This Christian Science Monitor story on Ben Bernanke has boosted my hopes for a smooth transition from one of the most effective Fed managers ever to an "unknown" replacement. Bernanke is currently undergoing confirmation hearings before the US Senate. In the CSM story, he talks about finding a working balance of computerized statistical analysis and human judgement.
He and coauthor Jean Boivin concluded in the 2001 paper that man can outperform so-called expert systems. "There clearly remains considerable scope for human judgment about special factors or conditions in the economy," said the two researchers.
Wikipedia brings a little more backround to light. But I'm having a little trouble determining what this quote really says about his direction:
In March 2005, a few months prior to becoming Chairman of the CEA, he gave a speech which argued that a "global saving glut," resulting from new patterns in international capital flows, was largely responsible for the American current account deficit. This was controversial among those economists who felt the trade deficit was due instead to excessive governmental spending. It sounds reasonable that a "glut" of savings in economies targeted by US companies will result in a negative trade balance. What exactly constitutes crossing the line of excessive government spending is a little harder to determine vis-a-vis that deficit. Here's to hoping he's as good as he just might be at finding the right balance of Prime Rate incentivising to hold inflation to efficacious levels while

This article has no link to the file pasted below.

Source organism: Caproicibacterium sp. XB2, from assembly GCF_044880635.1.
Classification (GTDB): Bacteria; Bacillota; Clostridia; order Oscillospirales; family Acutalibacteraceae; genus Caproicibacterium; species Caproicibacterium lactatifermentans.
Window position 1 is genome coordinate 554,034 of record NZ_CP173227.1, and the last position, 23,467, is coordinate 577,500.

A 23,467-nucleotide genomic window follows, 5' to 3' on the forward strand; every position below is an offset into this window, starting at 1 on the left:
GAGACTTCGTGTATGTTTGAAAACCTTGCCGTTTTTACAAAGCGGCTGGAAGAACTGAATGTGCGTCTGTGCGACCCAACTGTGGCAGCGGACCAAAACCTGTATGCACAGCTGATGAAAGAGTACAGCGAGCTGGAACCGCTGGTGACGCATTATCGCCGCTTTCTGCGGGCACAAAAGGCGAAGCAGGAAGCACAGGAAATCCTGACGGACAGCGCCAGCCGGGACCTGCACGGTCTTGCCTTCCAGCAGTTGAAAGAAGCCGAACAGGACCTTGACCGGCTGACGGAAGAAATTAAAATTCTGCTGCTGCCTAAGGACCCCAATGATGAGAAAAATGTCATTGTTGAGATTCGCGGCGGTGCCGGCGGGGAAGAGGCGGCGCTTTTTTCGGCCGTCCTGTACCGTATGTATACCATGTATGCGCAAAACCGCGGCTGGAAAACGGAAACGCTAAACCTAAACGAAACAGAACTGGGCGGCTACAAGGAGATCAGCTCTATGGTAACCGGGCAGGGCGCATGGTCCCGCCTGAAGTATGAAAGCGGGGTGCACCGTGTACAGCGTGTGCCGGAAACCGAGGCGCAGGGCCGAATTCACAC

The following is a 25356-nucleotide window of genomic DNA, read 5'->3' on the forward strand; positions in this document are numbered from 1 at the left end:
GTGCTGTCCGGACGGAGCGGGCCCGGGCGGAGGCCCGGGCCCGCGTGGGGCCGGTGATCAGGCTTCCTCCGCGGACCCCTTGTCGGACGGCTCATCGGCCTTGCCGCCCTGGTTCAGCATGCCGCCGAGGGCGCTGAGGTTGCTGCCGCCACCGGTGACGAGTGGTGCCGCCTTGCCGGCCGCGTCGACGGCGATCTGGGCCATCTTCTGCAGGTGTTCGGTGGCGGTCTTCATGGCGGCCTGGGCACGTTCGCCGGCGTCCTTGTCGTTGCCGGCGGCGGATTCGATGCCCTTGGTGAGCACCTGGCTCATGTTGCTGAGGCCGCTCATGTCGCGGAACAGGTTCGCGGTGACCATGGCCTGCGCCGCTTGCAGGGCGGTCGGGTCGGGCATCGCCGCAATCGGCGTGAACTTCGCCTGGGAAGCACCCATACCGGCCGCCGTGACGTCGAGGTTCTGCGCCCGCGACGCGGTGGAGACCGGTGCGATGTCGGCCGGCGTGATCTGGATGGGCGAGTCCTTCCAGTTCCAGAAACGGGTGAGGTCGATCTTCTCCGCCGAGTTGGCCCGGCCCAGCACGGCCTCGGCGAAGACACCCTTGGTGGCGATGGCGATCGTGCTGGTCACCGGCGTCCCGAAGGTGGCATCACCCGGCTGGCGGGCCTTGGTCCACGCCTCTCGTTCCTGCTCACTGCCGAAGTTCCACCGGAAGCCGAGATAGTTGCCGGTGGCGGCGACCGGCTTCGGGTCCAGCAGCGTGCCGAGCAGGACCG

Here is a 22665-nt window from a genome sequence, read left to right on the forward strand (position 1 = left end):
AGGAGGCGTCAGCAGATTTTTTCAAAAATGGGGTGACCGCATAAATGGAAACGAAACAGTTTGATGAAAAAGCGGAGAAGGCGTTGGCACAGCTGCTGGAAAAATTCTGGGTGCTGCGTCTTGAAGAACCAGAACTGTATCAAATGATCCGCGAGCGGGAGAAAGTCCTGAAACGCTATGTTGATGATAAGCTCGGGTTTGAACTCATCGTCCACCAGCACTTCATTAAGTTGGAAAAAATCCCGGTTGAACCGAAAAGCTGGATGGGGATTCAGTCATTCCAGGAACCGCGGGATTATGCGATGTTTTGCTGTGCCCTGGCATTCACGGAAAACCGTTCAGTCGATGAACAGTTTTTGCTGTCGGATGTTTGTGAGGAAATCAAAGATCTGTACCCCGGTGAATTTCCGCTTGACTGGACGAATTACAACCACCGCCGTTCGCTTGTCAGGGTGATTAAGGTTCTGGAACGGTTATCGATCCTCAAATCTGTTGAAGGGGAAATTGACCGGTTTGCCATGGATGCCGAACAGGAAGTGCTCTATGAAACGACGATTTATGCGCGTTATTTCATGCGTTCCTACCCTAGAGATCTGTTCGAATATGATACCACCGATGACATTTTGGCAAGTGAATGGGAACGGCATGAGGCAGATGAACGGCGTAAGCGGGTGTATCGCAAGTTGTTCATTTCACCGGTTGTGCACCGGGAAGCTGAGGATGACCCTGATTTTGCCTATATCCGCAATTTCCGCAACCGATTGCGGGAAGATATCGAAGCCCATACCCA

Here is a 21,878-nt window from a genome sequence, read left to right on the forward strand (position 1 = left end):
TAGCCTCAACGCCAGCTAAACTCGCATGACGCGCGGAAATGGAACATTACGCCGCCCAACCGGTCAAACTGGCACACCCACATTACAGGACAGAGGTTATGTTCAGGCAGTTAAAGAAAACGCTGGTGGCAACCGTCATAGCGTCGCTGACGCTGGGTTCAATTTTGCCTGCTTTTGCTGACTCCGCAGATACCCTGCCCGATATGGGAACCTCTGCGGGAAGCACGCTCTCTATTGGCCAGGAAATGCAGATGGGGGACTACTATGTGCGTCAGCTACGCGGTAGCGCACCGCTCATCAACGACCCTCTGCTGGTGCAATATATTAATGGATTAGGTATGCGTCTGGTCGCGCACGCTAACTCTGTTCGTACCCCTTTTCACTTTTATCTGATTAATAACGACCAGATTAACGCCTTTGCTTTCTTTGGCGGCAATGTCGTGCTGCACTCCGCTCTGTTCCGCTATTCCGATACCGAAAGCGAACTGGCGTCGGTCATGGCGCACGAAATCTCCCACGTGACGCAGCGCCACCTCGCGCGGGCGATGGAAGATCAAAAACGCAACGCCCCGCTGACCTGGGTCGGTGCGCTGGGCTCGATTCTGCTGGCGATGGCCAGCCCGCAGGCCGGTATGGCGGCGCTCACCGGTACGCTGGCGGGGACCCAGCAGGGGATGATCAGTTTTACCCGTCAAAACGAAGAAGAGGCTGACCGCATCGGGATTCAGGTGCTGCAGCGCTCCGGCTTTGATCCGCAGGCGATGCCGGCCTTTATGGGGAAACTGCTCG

A) American business adapts to world demand for its products and
B) the economies with whom we do that business adapt to changes in their own needs and abilities to produce.
After all, you can't stifle growth just because it's difficult, just like you can't push it to the limit if it it's obviously about to kill you.
And you simply can not do it alone.